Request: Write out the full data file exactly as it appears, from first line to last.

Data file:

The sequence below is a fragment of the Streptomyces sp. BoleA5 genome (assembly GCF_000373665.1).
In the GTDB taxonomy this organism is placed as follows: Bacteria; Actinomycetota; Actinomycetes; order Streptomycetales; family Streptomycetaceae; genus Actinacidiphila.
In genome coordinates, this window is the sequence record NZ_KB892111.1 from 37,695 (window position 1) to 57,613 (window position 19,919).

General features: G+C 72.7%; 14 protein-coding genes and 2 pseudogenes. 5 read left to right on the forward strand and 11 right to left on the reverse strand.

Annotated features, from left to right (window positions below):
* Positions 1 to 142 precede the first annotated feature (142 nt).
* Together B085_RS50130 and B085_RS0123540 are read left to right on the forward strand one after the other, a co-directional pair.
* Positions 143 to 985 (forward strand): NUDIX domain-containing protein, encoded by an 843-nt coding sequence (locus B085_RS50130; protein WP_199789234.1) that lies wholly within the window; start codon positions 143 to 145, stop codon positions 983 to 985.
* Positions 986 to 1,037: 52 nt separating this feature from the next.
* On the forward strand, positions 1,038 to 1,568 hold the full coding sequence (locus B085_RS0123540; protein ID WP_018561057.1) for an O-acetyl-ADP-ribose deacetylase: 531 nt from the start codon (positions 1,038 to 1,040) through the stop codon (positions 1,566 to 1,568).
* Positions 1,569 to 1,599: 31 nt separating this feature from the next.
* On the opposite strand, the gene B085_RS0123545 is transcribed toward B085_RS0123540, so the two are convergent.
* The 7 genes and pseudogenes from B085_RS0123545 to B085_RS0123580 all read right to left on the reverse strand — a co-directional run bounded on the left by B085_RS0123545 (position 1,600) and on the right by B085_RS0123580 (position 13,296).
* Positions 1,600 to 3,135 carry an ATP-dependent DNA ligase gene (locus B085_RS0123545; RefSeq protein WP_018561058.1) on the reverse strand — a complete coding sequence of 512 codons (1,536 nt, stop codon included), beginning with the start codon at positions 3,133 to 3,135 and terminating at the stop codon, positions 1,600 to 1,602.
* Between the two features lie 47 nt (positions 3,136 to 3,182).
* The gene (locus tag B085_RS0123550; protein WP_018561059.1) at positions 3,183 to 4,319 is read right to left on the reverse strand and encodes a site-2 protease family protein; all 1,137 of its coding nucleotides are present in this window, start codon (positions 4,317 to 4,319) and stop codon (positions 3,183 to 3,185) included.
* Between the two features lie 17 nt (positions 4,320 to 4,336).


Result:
The sequence below is a fragment of the Streptomyces sp. BoleA5 genome (assembly GCF_000373665.1).
In the GTDB taxonomy this organism is placed as follows: Bacteria; Actinomycetota; Actinomycetes; order Streptomycetales; family Streptomycetaceae; genus Actinacidiphila.
In genome coordinates, this window is the sequence record NZ_KB892111.1 from 37,695 (window position 1) to 57,613 (window position 19,919).

General features: G+C 72.7%; 14 protein-coding genes and 2 pseudogenes. 5 read left to right on the forward strand and 11 right to left on the reverse strand.

Annotated features, from left to right (window positions below):
* Positions 1 to 142 precede the first annotated feature (142 nt).
* Together B085_RS50130 and B085_RS0123540 are read left to right on the forward strand one after the other, a co-directional pair.
* Positions 143 to 985 (forward strand): NUDIX domain-containing protein, encoded by an 843-nt coding sequence (locus B085_RS50130; protein WP_199789234.1) that lies wholly within the window; start codon positions 143 to 145, stop codon positions 983 to 985.
* Positions 986 to 1,037: 52 nt separating this feature from the next.
* On the forward strand, positions 1,038 to 1,568 hold the full coding sequence (locus B085_RS0123540; protein ID WP_018561057.1) for an O-acetyl-ADP-ribose deacetylase: 531 nt from the start codon (positions 1,038 to 1,040) through the stop codon (positions 1,566 to 1,568).
* Positions 1,569 to 1,599: 31 nt separating this feature from the next.
* On the opposite strand, the gene B085_RS0123545 is transcribed toward B085_RS0123540, so the two are convergent.
* The 7 genes and pseudogenes from B085_RS0123545 to B085_RS0123580 all read right to left on the reverse strand — a co-directional run bounded on the left by B085_RS0123545 (position 1,600) and on the right by B085_RS0123580 (position 13,296).
* Positions 1,600 to 3,135 carry an ATP-dependent DNA ligase gene (locus B085_RS0123545; RefSeq protein WP_018561058.1) on the reverse strand — a complete coding sequence of 512 codons (1,536 nt, stop codon included), beginning with the start codon at positions 3,133 to 3,135 and terminating at the stop codon, positions 1,600 to 1,602.
* Between the two features lie 47 nt (positions 3,136 to 3,182).
* The gene (locus tag B085_RS0123550; protein WP_018561059.1) at positions 3,183 to 4,319 is read right to left on the reverse strand and encodes a site-2 protease family protein; all 1,137 of its coding nucleotides are present in this window, start codon (positions 4,317 to 4,319) and stop codon (positions 3,183 to 3,185) included.
* Between the two features lie 17 nt (positions 4,320 to 4,336).